But, if he was working with an existing list of names, we find that he had fourteen names from Abraham to David (which simple fact may have sparked the idea of fourteen in the first place), seventeen from Solomon to Jechoniah, and only thirteen from Shealtiel to Jesus (or perhaps rather only eleven from Abiud to Jesus, and he knew that he could get two more out of Shealtiel and Zerubbabel). He therefore left the first group alone, took away three names from the second, and had to double up on a name in the last. What he does to Jechoniah, therefore, is inversely analogous to what he does to Ahaziah, Joash, and Amaziah. This analogy, however, would make no sense if Matthew were creating the names from Abiud to Jacob from scratch.
On my principle of the the real and the ideal, then, Matthew really had only thirteen names, but ideally he wanted fourteen. Thus the thirteen names probably preceded him in the tradition, and he had to make do with what he had.
The possibility of Lucan invention may swing the other way.
§ The Old Testament introduces a good many characters to the reader with an abbreviated genealogy. The standard practice is as follows:
Take 1 Samuel 9.1, for example (Masoretic and LXX):
Or 2 Chronicles 20.14 (Masoretic and LXX):
Note then how Luke 3.23, 38 follows the general pattern:
§ Matthew, as we have seen, explicitly organizes his list around the number fourteen. Luke does not explicitly mention a numerical scheme for his list, but could it be that he has classed his genealogy loosely in sevens?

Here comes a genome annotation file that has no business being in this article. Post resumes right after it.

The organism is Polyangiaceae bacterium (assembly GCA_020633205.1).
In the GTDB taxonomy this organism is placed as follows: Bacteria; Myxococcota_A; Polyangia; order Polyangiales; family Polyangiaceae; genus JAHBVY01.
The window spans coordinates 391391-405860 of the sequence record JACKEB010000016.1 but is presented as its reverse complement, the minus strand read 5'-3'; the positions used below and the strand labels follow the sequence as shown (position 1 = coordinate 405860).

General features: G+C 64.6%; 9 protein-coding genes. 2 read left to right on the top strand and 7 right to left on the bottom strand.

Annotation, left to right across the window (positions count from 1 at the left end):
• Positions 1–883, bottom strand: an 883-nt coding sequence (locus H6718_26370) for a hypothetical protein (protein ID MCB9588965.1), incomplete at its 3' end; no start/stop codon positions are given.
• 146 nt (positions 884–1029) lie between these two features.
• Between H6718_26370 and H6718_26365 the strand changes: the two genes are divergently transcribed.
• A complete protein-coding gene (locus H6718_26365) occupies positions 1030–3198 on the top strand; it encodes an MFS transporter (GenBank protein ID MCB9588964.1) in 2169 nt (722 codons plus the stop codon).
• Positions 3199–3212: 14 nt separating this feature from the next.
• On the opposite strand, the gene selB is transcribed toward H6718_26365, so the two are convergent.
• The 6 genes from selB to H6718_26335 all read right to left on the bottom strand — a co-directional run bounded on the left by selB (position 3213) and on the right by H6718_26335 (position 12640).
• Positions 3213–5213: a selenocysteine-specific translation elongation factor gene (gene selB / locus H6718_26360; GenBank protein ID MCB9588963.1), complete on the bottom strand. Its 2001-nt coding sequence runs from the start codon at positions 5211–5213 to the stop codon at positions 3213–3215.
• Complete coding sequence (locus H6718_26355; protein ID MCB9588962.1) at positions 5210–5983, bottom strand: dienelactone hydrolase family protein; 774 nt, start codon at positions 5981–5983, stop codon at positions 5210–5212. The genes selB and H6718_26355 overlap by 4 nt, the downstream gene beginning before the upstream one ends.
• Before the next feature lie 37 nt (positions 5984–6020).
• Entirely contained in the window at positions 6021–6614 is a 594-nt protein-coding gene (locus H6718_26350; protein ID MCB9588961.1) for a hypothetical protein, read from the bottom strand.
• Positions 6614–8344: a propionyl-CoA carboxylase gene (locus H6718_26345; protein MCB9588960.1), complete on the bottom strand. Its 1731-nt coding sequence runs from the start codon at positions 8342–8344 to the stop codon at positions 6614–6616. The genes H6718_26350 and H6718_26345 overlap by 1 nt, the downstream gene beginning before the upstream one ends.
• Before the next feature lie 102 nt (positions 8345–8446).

It may not be coincidental, then, that David heads the seventh septet, Abraham the ninth, and Enoch the eleventh. (That Enoch was seven generations from Adam did not go unnoticed in Judaistic thought, as Jude [1.]14 indicates: ...εβδομος απο Αδαμ Ενωχ....)
§ Such a numerical arrangement may help to explain the presence of the otherwise unknown Admin on the stretch of names between David and Abraham: Luke needed another name. Matthew got away with the 13 names from the Old Testament only by reckoning inclusively (Abraham begins the group of fourteen that David ends). Luke, working with the tabular groups of seven that we see in the table above, and wishing to include Enoch in the pattern, could not meaningfully place Abraham at the end of the eighth septet when David began the seventh. Hence the need for an extra name, though it is not at all clear whence the name Admin might have come, unless it is a corruption of Amminadab, who comes just before Admin on the list.
Such considerations do not absolutely prove invention, but they seem to point that way, again invoking the principle of real and ideal. Luke did not really have fourteen generations from Abraham to David, counting exclusively, but ideally he would have liked two septets to span that gap. (This example of the principle at work is weaker than the Matthean example because Luke does not actually tell us that he is trying for groups of seven.)
In any case, the change from Aram to Arni in the next spot on the Lucan list remains unexplained unless, again, we have textual corruption.
§ I note the following characteristics of the Lucan genealogy:
The first and last observations above will be the important ones for this exercise. The middle observation only serves to confirm that there is more to this genealogy than a simple list of ancestral names. Whoever assembled it must have had some greater plan or purpose in mind.
The naming of Enoch in the seventh generation and of Jesus exactly seventy generations after him is surely no accident. It so happens that there is a certain document, quite popular in its time, written in the name of Enoch that also attaches significance to seventy generations.